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Porter's Five Forces

Porter's Five Forces

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1 Name: Course: Instructor: Date: Analysis of Porter’s Five Forces of Competition Porter’s five forces analysis model, attributed

to Michael Porter, is one of the most comprehensive industry analysis models. The model was designed in 1979 and offers an ideal alternative to the narrow and ad hoc SWOT analysis models. The new model, Porter’s, incorporate five forces that firms in the same industry take into consideration when formulating and implementing strategies. Three of the five forces are considered to be external or horizontal forces while the other two are said to be internal or vertical threats. The three external forces include threat of new entrants, threat of substitutes, and the extent or degree of rivalry among and between existing firms. The two internal or vertical threats that firms in the same industry face include bargaining power of buyers and bargaining power of suppliers (Hill 3). Although the five forces determine the attractiveness or profitability of an industry, firms in the same industry do not make average profits. Some firms do better than others because they effectively implement other unique models and take advantage of their core competencies (Roy 66). One of the vertical forces that firms consider in their decision making processes is the threat of new entrants. Ordinarily, new entrants increase competition in markets thus making an industry less attractive. Whether new entrants enter an industry is determined by barriers of entry. Industries like ship and airplanes manufacture are known to have high barriers of entry due to the costs and risks associated with setting up these firms (Roy 78). Restaurants and retailing, on the other hand, are classic examples of industries with low entry barriers. Key entry barriers

2 universally shared by industries include capital investments required to set up a firm, resource ownership or patent rights, customer switching costs, and access to distribution channels. The second force identified by Porter, and which firms have no direct control over, is the threat of substitutes. Typically, presences of a wide variety of products in an industry reduce its profitability. Whether the presence of substitutes becomes a real threat to competing firms depends on consumers’ willingness and ability to switch to substitutes; relative prices of substitutes; and switching costs that consumer are likely to incur once they choose to shift loyalty to other substitutes (Hill 45). Intensity of rivalry among competitors has been identified by Porter as the third external forces that play a critical role in shaping strategies. The intensity of competition or rivalry among firms in the same industry largely depends on three factors. Structure of competition is one of these factors. If there are equally sized firms in the same industry, then there is the likelihood of these firms competing fiercely (Hill 144). If one firm in an industry is a clear market leader, then the fierceness of competitors is likely to be reduced. The other two factors that shape intensity of rivalry include industry cost structures and strategic objectives of major competitors (Hill 158). Besides the three horizontal or external forces that shape strategy, there are two internal forces or threats that have also been incorporated into Porter’s five forces model. The two forces include bargaining power of consumers or buyers and the bargaining power of suppliers. Bargaining power of consumers, or buyers who are responsible for creating demand of a product or service, is determined by several factors. One of these factors is the ratio of buyers to sellers in a specific industry. If there are a few prevailing buyers, then these buyers are likely to have a great bargaining power. Other factors that like presence of standardized products in an industry, threats of buyers to integrate backwards or suppliers threat to integrate forwards increases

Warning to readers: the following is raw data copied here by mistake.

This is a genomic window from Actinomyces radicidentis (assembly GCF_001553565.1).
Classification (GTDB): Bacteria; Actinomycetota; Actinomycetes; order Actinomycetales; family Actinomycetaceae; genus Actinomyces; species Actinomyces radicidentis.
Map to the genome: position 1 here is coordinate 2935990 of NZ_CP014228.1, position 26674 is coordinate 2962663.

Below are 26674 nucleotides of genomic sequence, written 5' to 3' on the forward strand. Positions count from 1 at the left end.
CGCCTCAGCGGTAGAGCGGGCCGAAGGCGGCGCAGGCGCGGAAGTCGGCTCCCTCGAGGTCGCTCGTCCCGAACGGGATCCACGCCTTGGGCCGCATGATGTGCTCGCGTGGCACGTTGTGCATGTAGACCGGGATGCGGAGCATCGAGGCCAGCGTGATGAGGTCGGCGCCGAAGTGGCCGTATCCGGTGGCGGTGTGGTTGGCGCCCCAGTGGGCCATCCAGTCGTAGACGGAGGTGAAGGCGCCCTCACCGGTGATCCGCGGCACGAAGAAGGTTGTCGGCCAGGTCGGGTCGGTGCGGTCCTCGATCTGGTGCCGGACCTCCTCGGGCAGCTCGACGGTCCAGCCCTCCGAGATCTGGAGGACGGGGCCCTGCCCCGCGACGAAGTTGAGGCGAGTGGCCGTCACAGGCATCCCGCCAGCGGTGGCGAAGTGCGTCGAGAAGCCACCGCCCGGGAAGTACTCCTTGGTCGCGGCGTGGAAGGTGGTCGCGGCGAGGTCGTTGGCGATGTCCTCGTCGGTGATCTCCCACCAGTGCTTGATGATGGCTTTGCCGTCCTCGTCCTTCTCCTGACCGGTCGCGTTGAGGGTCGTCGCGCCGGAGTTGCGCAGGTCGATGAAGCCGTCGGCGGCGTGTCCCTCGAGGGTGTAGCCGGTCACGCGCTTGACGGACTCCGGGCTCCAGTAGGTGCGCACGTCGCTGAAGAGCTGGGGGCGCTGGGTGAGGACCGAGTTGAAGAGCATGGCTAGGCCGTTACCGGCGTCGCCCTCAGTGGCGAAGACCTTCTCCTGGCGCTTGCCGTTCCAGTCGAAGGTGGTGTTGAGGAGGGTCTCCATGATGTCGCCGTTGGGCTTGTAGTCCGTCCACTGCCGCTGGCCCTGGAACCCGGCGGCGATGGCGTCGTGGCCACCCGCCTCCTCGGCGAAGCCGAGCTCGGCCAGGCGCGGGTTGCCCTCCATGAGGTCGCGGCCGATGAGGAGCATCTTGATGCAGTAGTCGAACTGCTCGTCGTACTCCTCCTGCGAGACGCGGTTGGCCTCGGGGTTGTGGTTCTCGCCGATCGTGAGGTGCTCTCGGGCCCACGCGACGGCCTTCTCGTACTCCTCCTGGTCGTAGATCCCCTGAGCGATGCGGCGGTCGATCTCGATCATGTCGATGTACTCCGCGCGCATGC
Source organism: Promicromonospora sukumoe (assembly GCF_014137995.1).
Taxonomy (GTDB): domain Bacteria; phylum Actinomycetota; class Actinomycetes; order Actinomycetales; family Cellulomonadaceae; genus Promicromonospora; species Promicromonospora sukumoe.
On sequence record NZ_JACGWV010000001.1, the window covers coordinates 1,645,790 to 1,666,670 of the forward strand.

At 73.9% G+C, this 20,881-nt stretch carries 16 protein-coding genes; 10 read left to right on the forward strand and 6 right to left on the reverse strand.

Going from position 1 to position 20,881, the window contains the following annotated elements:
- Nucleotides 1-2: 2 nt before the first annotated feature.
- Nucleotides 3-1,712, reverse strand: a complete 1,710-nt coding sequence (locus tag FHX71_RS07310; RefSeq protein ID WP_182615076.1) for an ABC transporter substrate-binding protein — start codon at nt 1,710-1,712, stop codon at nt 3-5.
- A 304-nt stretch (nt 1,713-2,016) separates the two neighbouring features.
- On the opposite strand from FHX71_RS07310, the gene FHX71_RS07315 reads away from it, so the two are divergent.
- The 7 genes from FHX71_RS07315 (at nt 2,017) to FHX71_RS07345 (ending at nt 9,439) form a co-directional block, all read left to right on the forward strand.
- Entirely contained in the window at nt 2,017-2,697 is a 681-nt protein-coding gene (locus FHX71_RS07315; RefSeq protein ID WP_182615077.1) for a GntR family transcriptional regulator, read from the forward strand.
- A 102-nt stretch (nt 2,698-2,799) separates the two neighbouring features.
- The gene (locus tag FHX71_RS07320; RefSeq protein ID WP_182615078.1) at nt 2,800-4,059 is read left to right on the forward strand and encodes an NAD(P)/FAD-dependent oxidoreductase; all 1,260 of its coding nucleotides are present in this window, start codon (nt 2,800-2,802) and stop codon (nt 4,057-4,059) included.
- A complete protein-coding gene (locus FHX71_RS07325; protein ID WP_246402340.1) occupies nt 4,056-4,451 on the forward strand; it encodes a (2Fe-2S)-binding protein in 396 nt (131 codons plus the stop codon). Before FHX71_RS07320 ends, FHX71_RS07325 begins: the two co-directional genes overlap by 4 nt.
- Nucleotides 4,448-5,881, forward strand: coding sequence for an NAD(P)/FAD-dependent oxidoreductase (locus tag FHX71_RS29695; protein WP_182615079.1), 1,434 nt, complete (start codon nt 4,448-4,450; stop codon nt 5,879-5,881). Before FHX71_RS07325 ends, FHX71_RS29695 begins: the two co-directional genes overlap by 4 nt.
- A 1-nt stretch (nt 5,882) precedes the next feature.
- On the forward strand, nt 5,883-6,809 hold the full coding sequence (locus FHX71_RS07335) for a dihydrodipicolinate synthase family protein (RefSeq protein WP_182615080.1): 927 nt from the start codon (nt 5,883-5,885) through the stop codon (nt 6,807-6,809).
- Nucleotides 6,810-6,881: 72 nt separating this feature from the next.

3 buyers’ bargaining power. If an industry is not the key supplier to a section of leading buyers, then these buyers are also likely to have an increased bargaining power (Hill 123). Bargaining power of suppliers is the last, but certainly, not the least, force incorporated in Porter’s five forces model. Suppliers refer to individuals and business organizations whose role is to deliver raw materials, or other materials used in the production process, to a firm. Generally, raw materials or any form of materials delivered by suppliers have a significant effect on the total value of costs incurred by a firm (Roy 129). This means that where suppliers have greater bargaining power over that of firms, that industry has reduced profitability. This fact is applicable both in theory and practice. Bargaining power of suppliers in any given industry is determined by several factors, including the ratio of buyers to suppliers, presence or absence of buyers’ threat to integrate backwards into supply, and the presence or absence of undifferentiated products and services (Hill 189). In wrapping up, we note that Porter’s five forces play a critical role in shaping strategies made by firms in all industries. The new analytical model seeks to replace the narrow and ad hoc SWOT analysis model. Three of the five forces identified by Porter, including threat of new entrants, threat of substitutes and intensity of rivalry among competitors, are external forces. Porter, on the other hand, identifies power of buyers and power of suppliers as internally generated threats.

4 References Hill, Charles. Strategic Management Theory: An Integrated Approach. Stamford: Cengage Learning, 2009. Roy, Daniel, Strategic Foresight and Porter’s Five Forces: towards a Synthesis. GRIN Verlag: Munich, 2010.

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